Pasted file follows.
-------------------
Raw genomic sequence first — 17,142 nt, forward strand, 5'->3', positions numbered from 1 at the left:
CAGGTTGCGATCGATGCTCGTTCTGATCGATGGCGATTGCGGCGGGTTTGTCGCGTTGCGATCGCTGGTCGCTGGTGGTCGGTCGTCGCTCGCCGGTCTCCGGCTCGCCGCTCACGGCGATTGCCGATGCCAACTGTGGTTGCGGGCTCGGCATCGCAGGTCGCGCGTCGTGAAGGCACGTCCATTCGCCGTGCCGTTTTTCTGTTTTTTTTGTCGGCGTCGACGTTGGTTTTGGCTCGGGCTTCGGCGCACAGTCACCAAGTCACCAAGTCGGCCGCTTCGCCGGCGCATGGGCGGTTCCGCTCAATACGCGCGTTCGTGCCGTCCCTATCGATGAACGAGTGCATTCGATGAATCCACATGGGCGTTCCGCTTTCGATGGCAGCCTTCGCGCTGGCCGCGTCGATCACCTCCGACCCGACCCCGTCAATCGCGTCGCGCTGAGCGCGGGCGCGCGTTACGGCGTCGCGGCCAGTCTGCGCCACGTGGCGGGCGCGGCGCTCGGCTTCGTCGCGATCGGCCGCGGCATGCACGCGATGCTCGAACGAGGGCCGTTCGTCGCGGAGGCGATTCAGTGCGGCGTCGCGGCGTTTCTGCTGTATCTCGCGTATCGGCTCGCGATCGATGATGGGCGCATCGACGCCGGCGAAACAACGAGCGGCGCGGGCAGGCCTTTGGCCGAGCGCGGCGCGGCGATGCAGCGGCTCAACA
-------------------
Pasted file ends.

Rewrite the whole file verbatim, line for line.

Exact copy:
Raw genomic sequence first — 17,142 nt, forward strand, 5'->3', positions numbered from 1 at the left:
CAGGTTGCGATCGATGCTCGTTCTGATCGATGGCGATTGCGGCGGGTTTGTCGCGTTGCGATCGCTGGTCGCTGGTGGTCGGTCGTCGCTCGCCGGTCTCCGGCTCGCCGCTCACGGCGATTGCCGATGCCAACTGTGGTTGCGGGCTCGGCATCGCAGGTCGCGCGTCGTGAAGGCACGTCCATTCGCCGTGCCGTTTTTCTGTTTTTTTTGTCGGCGTCGACGTTGGTTTTGGCTCGGGCTTCGGCGCACAGTCACCAAGTCACCAAGTCGGCCGCTTCGCCGGCGCATGGGCGGTTCCGCTCAATACGCGCGTTCGTGCCGTCCCTATCGATGAACGAGTGCATTCGATGAATCCACATGGGCGTTCCGCTTTCGATGGCAGCCTTCGCGCTGGCCGCGTCGATCACCTCCGACCCGACCCCGTCAATCGCGTCGCGCTGAGCGCGGGCGCGCGTTACGGCGTCGCGGCCAGTCTGCGCCACGTGGCGGGCGCGGCGCTCGGCTTCGTCGCGATCGGCCGCGGCATGCACGCGATGCTCGAACGAGGGCCGTTCGTCGCGGAGGCGATTCAGTGCGGCGTCGCGGCGTTTCTGCTGTATCTCGCGTATCGGCTCGCGATCGATGATGGGCGCATCGACGCCGGCGAAACAACGAGCGGCGCGGGCAGGCCTTTGGCCGAGCGCGGCGCGGCGATGCAGCGGCTCAACA